Still, Slack has added in better support for Office 365 in 2019; it now has far better integration with Office apps and files, including the new Outlook calendar and mail app. You can also preview Office files in it too, which is definitely a step in the right direction for Slack.
Microsoft Teams vs. Slack: Pricing – How Much Do They Cost?
You can get free accounts for both Microsoft’s Teams and Slack. And below, you can see what each freemium account offers:
- Slack – 10,000 Messages, 8500 Max. Users, 5GB of File Storage, 10 App Integrations
- Teams – Unlimited Chat Messages, 300 Max. Users, 10GB of File Storage, 140+ App Integrations.
Microsoft Teams vs. Slack – Which is Best?
This is a question that is coming up more and more lately. But, as always, it is tricky to answer definitively because the answer depends, largely, on an individual team or businesses distinct needs and requirements – there are just far too many variables to simply say Slack is better because of X, Y, Z…
And it isn’t a case of apples n’ oranges here, either; both Slack and Teams are very similar in what they set out to achieve. For this reason, careful consideration is required before committing to one over the other….
Microsoft’s Teams solution has some pretty hefty advantages over Slack because it plugs directly into Microsoft’s expansive ecosystem – an ecosystem that is widely used by millions of existing businesses.
For this reason, Teams is always going to be more attractive to legacy businesses that are already fully immersed in Microsoft’s software ecosystem. It wouldn’t make any sense to run Microsoft software and then, for your collaborative tools, switch to a third-party solution like Slack.
However, for any company that is NOT affiliated or immersed in Microsoft’s technology – and there are quite a few – Slack is an extremely attractive option. As a collaboration tool, Slack is one for the best in the business with a killer mobile and desktop experience, as well as great file and media sharing abilities.
Also, don’t forget, Slack started life a start-up just five years ago. Fast-forward to 2019 and Slack has gone public, following an IPO in 2019, a process that will add billions into its R&D reserves. What Slack has achieved in just five short years is beyond impressive – it went from nobody to one of the #1 collaboration tools on the planet, more or less overnight.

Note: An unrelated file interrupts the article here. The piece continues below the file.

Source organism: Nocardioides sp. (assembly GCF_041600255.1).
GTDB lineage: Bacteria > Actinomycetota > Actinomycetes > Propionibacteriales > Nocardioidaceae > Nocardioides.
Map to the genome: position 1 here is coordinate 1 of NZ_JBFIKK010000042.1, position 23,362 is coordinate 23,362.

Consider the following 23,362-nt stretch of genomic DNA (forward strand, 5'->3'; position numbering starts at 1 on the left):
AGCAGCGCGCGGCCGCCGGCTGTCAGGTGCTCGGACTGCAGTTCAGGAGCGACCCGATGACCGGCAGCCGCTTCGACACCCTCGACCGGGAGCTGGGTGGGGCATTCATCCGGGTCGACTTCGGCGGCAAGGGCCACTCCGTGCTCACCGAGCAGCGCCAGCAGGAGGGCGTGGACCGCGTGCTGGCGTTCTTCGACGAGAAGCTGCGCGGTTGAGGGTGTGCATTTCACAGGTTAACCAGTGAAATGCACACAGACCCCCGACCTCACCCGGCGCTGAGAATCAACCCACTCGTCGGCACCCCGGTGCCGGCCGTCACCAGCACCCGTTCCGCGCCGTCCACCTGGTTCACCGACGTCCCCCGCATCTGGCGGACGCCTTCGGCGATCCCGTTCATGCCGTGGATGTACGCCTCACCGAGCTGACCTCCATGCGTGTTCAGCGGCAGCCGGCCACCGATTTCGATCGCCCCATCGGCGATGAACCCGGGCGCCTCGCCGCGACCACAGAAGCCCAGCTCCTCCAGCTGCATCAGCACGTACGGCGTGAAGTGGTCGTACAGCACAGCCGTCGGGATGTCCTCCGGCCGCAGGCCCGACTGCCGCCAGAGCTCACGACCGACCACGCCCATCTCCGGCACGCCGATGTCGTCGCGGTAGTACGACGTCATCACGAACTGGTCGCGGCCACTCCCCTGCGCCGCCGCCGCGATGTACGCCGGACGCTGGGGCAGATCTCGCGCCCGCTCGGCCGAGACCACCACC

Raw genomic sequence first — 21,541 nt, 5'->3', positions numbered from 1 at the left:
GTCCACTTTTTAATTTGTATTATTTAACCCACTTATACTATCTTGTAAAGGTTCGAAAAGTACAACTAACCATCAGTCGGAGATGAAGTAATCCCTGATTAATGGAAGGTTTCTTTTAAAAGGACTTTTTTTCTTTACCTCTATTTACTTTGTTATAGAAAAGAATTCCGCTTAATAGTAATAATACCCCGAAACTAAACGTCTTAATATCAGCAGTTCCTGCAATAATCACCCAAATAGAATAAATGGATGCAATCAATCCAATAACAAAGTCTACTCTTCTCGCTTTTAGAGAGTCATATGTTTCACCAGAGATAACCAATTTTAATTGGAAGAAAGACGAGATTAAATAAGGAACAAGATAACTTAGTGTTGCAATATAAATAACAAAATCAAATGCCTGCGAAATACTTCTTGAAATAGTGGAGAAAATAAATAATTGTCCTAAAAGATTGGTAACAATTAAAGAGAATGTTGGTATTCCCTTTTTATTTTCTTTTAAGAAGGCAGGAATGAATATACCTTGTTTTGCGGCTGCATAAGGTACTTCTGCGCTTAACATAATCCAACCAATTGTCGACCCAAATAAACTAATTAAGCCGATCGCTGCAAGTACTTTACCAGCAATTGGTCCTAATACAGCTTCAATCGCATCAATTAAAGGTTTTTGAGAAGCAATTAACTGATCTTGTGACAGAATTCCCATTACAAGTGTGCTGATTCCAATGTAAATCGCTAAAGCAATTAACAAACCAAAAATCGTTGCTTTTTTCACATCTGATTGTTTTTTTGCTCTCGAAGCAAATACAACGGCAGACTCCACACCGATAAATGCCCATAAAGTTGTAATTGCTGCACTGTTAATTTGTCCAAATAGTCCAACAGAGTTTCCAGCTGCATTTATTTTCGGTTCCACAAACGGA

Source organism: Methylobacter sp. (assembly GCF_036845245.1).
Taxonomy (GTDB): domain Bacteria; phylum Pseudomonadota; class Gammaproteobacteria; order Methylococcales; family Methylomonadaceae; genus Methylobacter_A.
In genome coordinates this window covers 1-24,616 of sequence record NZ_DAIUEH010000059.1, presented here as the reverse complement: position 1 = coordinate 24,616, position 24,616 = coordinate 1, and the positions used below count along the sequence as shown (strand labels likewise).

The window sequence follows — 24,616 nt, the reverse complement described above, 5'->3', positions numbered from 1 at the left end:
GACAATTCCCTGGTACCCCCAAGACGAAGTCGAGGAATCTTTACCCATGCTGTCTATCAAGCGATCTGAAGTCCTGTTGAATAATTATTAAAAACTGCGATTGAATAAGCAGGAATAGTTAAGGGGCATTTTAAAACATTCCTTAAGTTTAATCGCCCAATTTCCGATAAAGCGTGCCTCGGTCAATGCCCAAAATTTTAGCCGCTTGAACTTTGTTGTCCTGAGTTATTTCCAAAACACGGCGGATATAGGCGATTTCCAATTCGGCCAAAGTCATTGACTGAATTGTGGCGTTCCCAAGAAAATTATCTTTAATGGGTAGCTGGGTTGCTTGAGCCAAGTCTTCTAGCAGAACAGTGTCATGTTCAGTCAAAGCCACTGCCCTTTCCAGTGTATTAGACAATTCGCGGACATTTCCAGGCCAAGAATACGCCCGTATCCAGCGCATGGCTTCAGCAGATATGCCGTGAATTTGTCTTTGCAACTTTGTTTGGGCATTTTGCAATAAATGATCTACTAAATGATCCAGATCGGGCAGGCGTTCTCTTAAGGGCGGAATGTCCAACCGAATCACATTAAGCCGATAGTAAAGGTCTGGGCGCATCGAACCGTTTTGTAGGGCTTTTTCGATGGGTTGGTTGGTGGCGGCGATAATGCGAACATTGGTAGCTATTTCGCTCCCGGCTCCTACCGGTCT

And there’s plenty of updates coming to Slack before the close of the year, as you can see below:
Updates That Are Now Ready To Use:
- Secondary authentication controls on mobile – Admins can now implement ask users to login via Face ID, Touch ID, or generated passwords.
- Domain whitelisting tools – This feature allows admins to essentially wall-off certain rooms and topics within Slack, so only certain people with certain privileges can access them.
- Block file downloads and message copy for mobile – With this new feature, admins will be able to block download access of sensitive documents to mobile. Essentially, anything deemed sensitive can be blocked from downloading.
Updates Coming Inside The Next Few Weeks:
- Session management tools – Within this application, the admin will be able to completely wipe chat logs and login details associated with mobile and/or desktop user. Why? Simple: if someone’s phone gets stolen, the perpetrator cannot get access to any data inside Slack.
Updates Coming Later on This Year:
- Jailbroken device detection – You will be able to detect whether someone is using a jailbroken iPhone to access Slack and, if they are, decide whether to block them.
- Force app upgrade – A new feature will force all Slack users to upgrade their applications to the latest version. This forced-update ensures all documents and features are readily available.
Which Do We Prefer – Slack or Teams?
Right now, KYM is firmly in the Slack camp. As one of the most successful start-ups of the past decade, Slack has created one of the most effective collaborative communication tools on the planet. It’s simple to deploy, simple to use, and it is packed with tons of features. And best of all, you can try it for absolutely nothing.
I’m also more of a Google Drive kinda guy as well. I use Macs, seldom touch Microsoft software, so Slack for me was a no-brainer. That’s not to say I’d never use Teams; the software and its basis inside Office 365 is a huge plus for the technology. And this aspect alone will be what continues to drive Teams adoption into the future.
Investors love Slack too; the company’s recent IPO saw the companies shares trading on the New York Stock Exchange for $38.50 – well above the $26 guide price. The value of the company is now capped at $24 billion, making it one of the most successful start-ups of all time, next to Facebook and Google.
However, Slack is still losing money – growth is expensive, after all…
“Like most of its peers,” notes The Guardian, “Slack is losing money – it lost $138.9m last year and according to the company losses will “significantly increase” over the next few years. Revenues are growing fast up to $400m from $100m three years ago, but growth is slowing as the company gets larger and rival services from Microsoft and Google could eat into its business.”
Now if only Google could come up with a decent IM/collaboration tool for Drive…
Richard Goodwin has been working as a tech journalist for over 10 years. He is the editor and owner of KnowYourMobile.